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Re: starship-design: Mission structure

> From: Nick Tosh <101765.2200@compuserve.com>
> Kelly, I just don't agree with you. I think that setting up a permanent
> colony would be a small matter in comparison to getting a massive
> exploration vessel to a nearby star system. The construction, biotechnology
> and genetic engineering (not to mention entertainment and psychological
> health) technologies are likely to advance much more rapidly in the future
> than relativistic speed propulsion technologies, which can surely have no
> application apart from the one we intend. We have been focussing on how the
> nearly impossible task of interstellar propulsion can be accomplished, but
> perhaps we've given insufficient consideration to the technologies which
> will continually advance due to a host of other applications. We should be
> thinking about how these can be used to our advantage. It is essential to
> consider the nature of technological advance when 'planning' future
> projects. What will have to be developed specially (expensive), and what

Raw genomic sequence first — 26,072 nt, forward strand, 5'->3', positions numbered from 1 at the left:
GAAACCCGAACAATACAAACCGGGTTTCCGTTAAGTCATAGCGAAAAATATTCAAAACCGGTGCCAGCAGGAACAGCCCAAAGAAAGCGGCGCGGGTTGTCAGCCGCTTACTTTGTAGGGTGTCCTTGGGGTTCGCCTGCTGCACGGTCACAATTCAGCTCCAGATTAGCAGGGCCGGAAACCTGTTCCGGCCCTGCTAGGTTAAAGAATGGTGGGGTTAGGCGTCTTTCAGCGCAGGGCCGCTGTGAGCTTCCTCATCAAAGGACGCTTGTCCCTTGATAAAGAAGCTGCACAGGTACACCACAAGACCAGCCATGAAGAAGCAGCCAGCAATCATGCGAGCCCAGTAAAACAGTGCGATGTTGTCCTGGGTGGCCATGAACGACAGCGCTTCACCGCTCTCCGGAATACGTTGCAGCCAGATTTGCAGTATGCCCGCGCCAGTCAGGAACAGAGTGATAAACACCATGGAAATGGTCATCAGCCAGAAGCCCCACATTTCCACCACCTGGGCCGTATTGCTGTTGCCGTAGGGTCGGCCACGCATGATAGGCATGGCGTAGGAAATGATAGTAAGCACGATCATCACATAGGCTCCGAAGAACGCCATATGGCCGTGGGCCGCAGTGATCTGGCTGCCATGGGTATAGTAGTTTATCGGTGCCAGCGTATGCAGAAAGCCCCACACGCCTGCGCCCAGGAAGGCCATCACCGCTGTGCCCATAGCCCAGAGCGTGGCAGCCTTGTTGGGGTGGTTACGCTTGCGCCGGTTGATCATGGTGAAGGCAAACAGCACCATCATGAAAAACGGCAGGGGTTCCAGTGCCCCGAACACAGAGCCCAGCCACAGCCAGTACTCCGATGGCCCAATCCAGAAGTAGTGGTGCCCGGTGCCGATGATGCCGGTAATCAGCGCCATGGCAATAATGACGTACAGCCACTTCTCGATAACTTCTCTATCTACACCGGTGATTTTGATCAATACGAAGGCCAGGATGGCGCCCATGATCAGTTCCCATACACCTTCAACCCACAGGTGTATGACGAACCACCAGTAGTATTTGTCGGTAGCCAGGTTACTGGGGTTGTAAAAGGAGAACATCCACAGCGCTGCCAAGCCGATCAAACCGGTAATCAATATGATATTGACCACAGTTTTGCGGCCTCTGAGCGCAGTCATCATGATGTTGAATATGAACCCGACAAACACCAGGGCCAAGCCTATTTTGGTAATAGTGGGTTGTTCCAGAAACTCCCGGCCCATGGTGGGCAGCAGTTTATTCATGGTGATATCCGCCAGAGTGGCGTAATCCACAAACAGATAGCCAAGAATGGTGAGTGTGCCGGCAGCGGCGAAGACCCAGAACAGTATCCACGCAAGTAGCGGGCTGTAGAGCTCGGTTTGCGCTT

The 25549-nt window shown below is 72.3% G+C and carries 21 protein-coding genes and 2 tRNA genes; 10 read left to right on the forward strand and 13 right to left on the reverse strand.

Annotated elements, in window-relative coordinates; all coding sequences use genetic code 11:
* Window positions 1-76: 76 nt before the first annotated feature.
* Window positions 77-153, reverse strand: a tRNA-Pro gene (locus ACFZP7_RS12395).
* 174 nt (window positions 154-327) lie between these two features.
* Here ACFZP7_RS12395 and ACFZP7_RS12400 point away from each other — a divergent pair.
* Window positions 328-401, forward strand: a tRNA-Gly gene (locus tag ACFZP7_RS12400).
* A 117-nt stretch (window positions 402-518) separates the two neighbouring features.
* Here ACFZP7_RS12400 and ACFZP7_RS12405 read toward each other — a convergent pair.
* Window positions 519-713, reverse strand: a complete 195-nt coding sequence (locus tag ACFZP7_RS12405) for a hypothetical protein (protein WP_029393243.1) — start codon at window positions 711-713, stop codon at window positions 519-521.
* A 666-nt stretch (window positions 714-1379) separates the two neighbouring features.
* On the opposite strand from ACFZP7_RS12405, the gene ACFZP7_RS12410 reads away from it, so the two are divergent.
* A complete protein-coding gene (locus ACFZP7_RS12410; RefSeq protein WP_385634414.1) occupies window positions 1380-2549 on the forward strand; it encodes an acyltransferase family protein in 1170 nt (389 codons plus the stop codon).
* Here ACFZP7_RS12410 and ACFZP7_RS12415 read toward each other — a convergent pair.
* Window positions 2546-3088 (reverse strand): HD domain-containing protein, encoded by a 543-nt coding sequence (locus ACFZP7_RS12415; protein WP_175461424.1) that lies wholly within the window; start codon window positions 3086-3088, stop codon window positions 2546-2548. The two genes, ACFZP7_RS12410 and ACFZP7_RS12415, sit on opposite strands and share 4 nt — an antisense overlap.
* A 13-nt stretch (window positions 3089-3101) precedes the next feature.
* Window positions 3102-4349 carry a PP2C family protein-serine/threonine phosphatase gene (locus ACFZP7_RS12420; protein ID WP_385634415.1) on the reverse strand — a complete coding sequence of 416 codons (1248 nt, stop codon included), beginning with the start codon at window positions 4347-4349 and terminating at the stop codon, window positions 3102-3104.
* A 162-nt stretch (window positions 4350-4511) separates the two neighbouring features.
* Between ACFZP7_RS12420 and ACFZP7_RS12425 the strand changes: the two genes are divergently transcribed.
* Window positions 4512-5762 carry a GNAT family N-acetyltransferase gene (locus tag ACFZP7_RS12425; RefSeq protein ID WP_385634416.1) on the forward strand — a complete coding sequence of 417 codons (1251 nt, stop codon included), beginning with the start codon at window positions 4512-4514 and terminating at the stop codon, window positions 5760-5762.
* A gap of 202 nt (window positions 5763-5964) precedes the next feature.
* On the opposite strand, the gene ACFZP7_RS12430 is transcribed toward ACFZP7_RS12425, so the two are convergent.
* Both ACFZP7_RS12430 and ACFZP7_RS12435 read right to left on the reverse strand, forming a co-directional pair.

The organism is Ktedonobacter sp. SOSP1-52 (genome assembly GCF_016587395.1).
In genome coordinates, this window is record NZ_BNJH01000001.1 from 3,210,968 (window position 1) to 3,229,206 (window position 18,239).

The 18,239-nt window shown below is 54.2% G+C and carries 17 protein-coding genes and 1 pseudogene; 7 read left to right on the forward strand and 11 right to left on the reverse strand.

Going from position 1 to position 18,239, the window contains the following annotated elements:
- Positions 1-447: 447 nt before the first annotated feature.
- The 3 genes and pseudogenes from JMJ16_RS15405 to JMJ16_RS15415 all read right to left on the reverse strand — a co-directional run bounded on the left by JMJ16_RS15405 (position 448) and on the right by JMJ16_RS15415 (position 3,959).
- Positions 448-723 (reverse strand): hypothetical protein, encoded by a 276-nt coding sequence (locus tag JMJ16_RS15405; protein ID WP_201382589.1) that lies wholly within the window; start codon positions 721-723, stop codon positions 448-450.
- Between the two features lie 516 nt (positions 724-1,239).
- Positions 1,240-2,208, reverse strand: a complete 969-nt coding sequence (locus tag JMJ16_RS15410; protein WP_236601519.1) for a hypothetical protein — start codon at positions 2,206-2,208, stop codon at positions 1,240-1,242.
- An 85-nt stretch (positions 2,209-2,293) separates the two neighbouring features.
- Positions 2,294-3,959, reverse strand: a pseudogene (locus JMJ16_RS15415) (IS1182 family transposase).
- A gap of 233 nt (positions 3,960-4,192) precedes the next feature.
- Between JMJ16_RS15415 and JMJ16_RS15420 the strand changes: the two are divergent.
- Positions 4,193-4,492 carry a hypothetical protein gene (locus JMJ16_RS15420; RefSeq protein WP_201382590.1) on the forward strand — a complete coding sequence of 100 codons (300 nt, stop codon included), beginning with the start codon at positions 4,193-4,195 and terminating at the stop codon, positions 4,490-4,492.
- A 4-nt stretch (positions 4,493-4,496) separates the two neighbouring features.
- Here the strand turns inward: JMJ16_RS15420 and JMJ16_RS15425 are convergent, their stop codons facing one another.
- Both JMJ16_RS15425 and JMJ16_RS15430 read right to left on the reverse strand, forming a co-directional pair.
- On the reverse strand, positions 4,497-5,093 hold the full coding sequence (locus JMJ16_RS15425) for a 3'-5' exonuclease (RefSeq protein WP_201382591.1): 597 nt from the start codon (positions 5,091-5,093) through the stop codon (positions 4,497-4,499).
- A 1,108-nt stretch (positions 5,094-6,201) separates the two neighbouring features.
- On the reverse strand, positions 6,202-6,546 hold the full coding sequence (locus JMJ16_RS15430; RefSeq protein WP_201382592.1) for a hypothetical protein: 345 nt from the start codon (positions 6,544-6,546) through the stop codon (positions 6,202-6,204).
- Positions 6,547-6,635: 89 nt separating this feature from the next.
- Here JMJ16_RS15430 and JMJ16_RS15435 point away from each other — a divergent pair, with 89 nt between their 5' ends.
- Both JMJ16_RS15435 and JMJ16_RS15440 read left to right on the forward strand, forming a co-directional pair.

> will be available in any case (good value)?
> This is, of course, a matter of opinion, as neither of us knows for certain
> what areas of technology will be most developed in the coming decades.
> Speaking for myself, when I consider the technology required for setting up
> a completely self sustaining colony independent from Earth, I feel far more
> optimistic about the feasability of the concept than I do when I read about
> maser powered ion engines and the like (fascinating though such ideas are).
> This is a subject which has to be thought out in much more depth (as does
> the question of whether a colony is desirable, which, being a much more
> subjective issue, I feel we can leave until we have decided whether it is
> possible!).

I agree, but in one sence the two techs are locked together.  current
estimates are that it requres (with current tech) a population of several
million people to maintain an independant, selfsustaining, industrial
society.  (Obviousl a pre industrial society take far fewer, but couldn't
survive as a space colony.)  

I'm willing to assume for discusion, that high tech in the mid 21st century
could lower that to 100,000.  But given that our current ship designs can
carry less than a thousand people at hellish cost.  This two order of
magnitude passenger/cost jump would be EXTREAMLY hard to justify.  If you
assume the tech is much higher than that (i.e. lowering the number of people
need to sustain the society), you have to assume it invalidates a lot of the
assumptions of our basic designs and mission concepts.

So, a colony stays outside the bounds of the possible.  Beyond that we'ld
have to argue about why they'ld want to set up a colony in a place they know
nothing about (except its hard to get to and support)?